I decided to live by Mars time to see what happened. It was an experiment, like all of my work. So for thirty-seven days I lived according to Martian time in a gallery in Brooklyn called Open Source. I started with the clocks in sync, so at 9 AM on Mars and 9 AM on Earth the project began. I allowed my time to incrementally fall out of step with Earth’s until it totally inverted and then returned to sync, which took thirty seven days. In that time I went about my day to day life, except that all my times were different and I could only rely on my own sense of time. There was a period where I was more in sync with people in Australia than I was in New York.
I seem to work better when there’s a constant motion between life and work. And things like the Mars Project reference the idea that a lot of my life is my work. And I like that transition—the where does art end and where does life begin and vice versa.
Do you have special escape, or a distraction, that keeps you grounded when things get hectic?
My plants are really important. I think living in a big city, particularly when winter gets here, having some sort of greenery indoors lifts my spirits and generally a the place feel calmer than what’s going on outside. I really appreciate having something to tend to-you have to check on your plants and check on their progress.
You mentioned the Mars Project, can you elaborate on that?
What are you working on now?
This series of work is called “Quanta” and it’s a study of macroscopic worlds inside of other things. I started doing these drawings as a response to my husband’s work. I watched him do his PhD and sit in front of a computer for hours on end working on these very intricate, detailed meshes. He’s a computational mathematician who writes code that will simulate oceans or any kind of fluid in motion, and watching him write this code and watching him create this program made me recognize that there was so much work that went on beneath the surface— so many details that science ignores. Science needs the solution, not the process through which something is created.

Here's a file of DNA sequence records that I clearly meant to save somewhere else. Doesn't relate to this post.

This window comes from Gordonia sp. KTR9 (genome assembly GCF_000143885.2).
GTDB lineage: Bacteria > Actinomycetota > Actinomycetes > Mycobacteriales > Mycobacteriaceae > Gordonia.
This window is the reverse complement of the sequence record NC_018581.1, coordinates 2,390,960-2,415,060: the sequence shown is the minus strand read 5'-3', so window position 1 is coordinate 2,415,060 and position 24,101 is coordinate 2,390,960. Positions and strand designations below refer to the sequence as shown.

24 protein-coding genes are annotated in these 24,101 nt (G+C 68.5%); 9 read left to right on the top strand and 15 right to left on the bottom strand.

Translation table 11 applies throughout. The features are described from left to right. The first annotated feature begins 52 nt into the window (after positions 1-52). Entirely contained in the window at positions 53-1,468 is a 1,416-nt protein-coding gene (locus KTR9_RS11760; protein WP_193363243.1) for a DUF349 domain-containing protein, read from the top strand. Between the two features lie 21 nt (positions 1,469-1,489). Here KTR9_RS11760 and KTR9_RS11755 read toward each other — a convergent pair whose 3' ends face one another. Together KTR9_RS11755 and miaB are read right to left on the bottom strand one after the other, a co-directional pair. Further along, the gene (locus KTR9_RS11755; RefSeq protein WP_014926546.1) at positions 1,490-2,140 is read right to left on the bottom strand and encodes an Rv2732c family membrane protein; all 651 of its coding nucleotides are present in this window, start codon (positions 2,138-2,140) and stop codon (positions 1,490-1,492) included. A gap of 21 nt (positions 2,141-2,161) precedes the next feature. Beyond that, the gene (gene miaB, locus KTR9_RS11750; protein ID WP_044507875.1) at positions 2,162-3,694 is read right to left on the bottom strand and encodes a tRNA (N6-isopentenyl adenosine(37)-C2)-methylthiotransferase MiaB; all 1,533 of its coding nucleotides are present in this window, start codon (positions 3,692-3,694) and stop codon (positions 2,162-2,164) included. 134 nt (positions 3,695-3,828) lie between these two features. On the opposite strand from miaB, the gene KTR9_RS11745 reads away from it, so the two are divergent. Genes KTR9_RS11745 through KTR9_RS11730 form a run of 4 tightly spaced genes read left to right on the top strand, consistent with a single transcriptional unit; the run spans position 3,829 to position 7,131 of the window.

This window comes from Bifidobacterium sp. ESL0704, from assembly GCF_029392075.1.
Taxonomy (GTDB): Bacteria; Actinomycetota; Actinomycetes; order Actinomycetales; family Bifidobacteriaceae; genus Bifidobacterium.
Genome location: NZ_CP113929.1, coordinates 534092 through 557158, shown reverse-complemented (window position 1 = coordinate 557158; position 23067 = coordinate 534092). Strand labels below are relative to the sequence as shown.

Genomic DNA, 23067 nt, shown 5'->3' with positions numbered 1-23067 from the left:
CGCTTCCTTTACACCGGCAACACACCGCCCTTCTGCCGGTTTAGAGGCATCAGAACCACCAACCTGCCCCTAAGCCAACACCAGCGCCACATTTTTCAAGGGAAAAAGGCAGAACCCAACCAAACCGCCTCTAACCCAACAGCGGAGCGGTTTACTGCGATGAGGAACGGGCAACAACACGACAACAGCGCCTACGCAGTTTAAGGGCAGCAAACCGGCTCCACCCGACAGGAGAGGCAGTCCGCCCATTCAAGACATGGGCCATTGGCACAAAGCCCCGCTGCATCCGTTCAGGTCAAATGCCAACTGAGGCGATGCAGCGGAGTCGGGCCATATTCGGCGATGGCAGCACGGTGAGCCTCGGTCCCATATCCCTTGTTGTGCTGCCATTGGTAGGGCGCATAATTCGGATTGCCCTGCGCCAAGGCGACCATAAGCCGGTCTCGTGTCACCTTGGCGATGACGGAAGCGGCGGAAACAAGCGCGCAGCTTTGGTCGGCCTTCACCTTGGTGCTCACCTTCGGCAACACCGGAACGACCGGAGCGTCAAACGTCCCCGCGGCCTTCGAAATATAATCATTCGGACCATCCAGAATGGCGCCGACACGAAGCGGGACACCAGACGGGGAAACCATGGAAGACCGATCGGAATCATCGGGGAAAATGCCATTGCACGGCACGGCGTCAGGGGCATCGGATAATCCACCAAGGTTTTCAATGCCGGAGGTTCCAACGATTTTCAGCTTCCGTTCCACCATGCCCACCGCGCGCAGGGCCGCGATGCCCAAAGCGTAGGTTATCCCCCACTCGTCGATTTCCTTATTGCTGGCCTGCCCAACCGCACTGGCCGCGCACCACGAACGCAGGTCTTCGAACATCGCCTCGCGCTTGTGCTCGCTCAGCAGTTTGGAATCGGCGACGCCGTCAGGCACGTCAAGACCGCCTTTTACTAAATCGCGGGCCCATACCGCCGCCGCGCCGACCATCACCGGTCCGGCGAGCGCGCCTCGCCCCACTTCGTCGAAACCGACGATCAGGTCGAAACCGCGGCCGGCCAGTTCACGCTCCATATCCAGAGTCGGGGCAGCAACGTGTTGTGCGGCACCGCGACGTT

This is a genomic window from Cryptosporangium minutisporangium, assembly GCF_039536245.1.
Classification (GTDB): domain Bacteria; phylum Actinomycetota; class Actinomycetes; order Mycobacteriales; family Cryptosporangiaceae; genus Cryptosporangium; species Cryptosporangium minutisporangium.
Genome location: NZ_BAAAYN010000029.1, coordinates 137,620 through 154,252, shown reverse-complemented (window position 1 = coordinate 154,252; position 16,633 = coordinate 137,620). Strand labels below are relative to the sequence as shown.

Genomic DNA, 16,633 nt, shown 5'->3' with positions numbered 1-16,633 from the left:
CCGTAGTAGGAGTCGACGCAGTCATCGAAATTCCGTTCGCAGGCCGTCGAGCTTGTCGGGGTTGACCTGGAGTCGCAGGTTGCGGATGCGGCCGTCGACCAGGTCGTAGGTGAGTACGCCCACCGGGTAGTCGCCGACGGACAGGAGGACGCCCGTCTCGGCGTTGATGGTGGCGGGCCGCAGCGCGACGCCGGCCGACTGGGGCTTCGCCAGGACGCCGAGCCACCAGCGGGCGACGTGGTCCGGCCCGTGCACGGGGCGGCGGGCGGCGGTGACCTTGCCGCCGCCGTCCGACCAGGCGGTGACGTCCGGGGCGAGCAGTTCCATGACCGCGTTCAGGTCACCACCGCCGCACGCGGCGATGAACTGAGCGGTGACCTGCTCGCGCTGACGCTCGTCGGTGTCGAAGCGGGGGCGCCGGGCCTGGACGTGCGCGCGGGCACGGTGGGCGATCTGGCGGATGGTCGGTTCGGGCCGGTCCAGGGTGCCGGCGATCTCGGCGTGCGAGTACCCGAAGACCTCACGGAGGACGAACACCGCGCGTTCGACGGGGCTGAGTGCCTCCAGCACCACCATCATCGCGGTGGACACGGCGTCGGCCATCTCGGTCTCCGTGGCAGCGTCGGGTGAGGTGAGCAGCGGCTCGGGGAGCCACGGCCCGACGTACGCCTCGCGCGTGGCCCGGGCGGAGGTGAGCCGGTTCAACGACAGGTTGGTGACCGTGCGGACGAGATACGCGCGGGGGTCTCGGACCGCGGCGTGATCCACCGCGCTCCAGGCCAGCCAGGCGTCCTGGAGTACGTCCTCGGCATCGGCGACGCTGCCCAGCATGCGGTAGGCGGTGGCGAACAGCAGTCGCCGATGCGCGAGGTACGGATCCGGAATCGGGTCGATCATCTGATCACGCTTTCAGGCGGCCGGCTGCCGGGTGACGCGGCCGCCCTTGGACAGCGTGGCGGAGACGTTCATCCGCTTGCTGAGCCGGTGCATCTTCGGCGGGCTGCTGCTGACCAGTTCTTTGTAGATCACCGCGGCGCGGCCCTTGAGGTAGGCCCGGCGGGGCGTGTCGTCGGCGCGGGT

Would you say that your art is a response to science, or a scientific way of thinking, then?
Often I’m trying to subvert science. Often I’m trying reveal some sort of truth about the nature of science, or how we just accept some of the fundamentals of science as being absolute truths, when in fact nothing in science is an absolute truth. I think there’s a lot of scientific fundamentals that have been absorbed into society at large, and we don’t even recognize them as scientific values anymore. That’s a huge driver in my work.
What has your process looked like as you’ve worked on Quanta?
I started with these very detailed drawings where I became a machine myself. I tried to simulate or emulate a computational program where I set myself a very simple set of instructions that I had to repeat until completion. And with each drawing that I do I count every single element, so each drawing can end up looking quite similar but they end up being one long line, made up of individual elements that are counted. And each one is in the thousands.
How many dots are you up to in this painting?
Wow. Thanks Sara.